Devotional for Men – Healthy Through and Through – Part 1 – Introduction

General Health, Heart Health, Marriage and Family Health, Men's Health, Mental Health
Here's the first of an eight-part devotional for men. It's based upon a chapter on physical health that I wrote for Coach Joe Gibbs' best-selling book, Gameplan for Life. The devotional series was featured by the Men of Integrity ministry of Christianity Today. That chapter, and this series, are based upon my book, 10 Essentials of Happy, Healthy People: Becoming and staying highly healthy. I hope you enjoy the series. Here’s Part 1 of 8. I'll be posting a new part each Monday, Wednesday, and Friday through the end of November: Taking good care of our bodies should be important to the serious Christ-follower. After all, the believer's body is God's temple (1 Cor. 6:19) and God shouldn't have to live in a shabby, unkempt shack. But as we'll see in this…
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Six doctor-recommended sleep aids

Men's Health, Mental Health, Woman's Health
Tired of counting sheep? Consider one of these remedies for the possibility of getting a good night's sleep when you have occasional insomnia. These tips were posted on Health.com and are from RealSimple.com: 1) Aromatherapy Try it: When you're drowsy but slightly tense. How to use it: Massage a dab of aromatherapeutic balm or oil into the back of your neck and shoulders (and inhale deeply) before you hit the sack. Certain fragrances, including lavender and lemon balm, promote snooze-inducing relaxation, says Rubin Naiman, Ph.D., a sleep specialist at the Arizona Center for Integrative Medicine, in Tucson. (Try Dr. Andrew Weil for Origins Night Health Bedtime Balm, which contains lavender; $25, origins.com.) Good to know: You don't have to stick to traditional aromatherapeutic scents -- any fragrance that makes you…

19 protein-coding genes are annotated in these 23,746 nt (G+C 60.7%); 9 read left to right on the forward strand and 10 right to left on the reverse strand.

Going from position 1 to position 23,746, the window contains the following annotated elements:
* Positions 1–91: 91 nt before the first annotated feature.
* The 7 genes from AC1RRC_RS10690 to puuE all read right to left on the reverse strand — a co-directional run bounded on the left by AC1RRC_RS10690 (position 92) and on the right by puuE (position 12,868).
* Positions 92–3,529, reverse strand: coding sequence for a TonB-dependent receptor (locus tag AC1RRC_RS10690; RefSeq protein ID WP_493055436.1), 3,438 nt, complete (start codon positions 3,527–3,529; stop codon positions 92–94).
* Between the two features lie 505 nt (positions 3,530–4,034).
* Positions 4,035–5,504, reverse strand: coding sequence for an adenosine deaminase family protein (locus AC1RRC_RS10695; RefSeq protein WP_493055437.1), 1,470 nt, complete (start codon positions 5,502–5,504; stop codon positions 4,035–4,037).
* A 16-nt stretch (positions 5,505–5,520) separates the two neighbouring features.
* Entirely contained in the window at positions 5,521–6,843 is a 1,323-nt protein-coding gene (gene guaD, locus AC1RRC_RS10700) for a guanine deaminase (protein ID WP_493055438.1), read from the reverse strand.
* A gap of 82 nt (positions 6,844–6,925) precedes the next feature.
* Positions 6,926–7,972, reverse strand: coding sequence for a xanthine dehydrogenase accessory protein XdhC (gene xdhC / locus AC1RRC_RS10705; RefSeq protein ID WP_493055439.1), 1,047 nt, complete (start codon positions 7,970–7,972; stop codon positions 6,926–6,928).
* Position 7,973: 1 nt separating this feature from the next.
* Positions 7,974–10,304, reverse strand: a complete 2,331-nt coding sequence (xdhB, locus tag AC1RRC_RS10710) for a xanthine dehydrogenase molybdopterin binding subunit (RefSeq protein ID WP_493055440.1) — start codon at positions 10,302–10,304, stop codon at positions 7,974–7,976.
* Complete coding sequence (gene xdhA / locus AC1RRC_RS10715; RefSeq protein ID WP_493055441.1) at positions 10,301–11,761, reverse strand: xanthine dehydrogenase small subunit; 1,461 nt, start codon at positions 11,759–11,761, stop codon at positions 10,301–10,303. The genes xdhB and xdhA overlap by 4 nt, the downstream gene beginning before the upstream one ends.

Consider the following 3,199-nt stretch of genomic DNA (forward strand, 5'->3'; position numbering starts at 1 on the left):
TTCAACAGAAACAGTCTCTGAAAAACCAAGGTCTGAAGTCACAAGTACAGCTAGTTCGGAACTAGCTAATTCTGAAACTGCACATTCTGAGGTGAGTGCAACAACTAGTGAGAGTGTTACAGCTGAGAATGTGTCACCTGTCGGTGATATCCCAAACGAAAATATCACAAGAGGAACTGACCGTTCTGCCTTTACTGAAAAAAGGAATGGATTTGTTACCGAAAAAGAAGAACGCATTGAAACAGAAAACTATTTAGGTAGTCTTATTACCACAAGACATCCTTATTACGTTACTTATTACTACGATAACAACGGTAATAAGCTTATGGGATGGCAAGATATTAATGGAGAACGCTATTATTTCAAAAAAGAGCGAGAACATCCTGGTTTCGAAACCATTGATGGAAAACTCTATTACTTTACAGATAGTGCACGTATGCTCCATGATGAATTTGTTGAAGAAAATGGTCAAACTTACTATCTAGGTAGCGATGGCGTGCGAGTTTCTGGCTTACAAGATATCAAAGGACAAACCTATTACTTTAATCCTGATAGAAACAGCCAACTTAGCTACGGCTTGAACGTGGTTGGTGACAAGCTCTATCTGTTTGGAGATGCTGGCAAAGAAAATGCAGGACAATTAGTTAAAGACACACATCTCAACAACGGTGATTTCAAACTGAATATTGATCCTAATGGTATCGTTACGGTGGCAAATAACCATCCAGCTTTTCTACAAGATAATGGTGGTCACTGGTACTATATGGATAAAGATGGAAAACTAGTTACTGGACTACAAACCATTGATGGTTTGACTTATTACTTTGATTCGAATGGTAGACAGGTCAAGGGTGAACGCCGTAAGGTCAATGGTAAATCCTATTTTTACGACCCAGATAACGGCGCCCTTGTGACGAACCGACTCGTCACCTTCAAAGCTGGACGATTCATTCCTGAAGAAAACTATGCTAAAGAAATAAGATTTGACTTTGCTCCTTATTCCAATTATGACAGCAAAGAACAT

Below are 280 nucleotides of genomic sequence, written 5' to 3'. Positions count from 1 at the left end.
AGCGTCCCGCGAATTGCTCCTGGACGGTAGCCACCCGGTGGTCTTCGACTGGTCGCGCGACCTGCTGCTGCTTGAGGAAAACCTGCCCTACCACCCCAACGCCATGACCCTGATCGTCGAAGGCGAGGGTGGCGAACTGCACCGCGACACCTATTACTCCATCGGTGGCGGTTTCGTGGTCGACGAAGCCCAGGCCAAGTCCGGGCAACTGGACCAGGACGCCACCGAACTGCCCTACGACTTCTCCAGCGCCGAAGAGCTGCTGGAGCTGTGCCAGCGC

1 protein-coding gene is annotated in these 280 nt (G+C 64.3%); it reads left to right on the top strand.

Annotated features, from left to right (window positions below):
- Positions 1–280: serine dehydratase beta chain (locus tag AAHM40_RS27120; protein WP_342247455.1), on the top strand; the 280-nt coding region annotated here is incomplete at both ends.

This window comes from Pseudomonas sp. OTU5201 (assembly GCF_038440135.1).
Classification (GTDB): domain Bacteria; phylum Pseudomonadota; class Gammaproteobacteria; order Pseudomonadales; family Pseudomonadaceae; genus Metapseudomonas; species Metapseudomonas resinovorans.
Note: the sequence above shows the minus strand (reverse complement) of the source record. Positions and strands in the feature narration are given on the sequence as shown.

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Study Shows Risks for Kids Who Watch TV or Use Computers More Than 2 Hours a Day

Children's Health, Mental Health, Parenting
New research is documenting some of the risks I've told you about in previous blogs for kids who utilize screen time (TV, computers, video games) more than 2 hours a day. Specifically, children who watch television or use computers for more than two hours a day are more likely to experience psychological problems than kids who don’t, even if they are physically active, according to this new study. Here are the details from WebMD: The study, which involved 1,013 children ages 10-11, found that those who spent more than two hours in front of a screen, whether watching TV, using a computer, or a combination, also were more likely to say they had trouble relating to friends and peer groups and to report feelings of unhappiness. The children were told to wear…
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Screen Time May Consume Nearly 1/3 of Day for U.S. Kids

Children's Health, Mental Health, Obesity, Parenting
Child experts have issued an updated policy statement on use of electronic media for entertainment by kids. This is critical because children and teens in the United States spend an average of seven hours A DAY using television, computers, phones and other electronic devices for entertainment (compare this to the average of three hours a day watching TV in 1999). Parents, physicians, and educators need to understand the effects of this increasing exposure to media and educate youngsters about media use according to the American Academy of Pediatrics in the updated policy statement. Here are more details from HealthDay News: The AAP statement lists several concerns: Excessive time spent using electronic media leaves less time for physical activity or creative and social pursuits. Violent or sexual content can have harmful effects, as…
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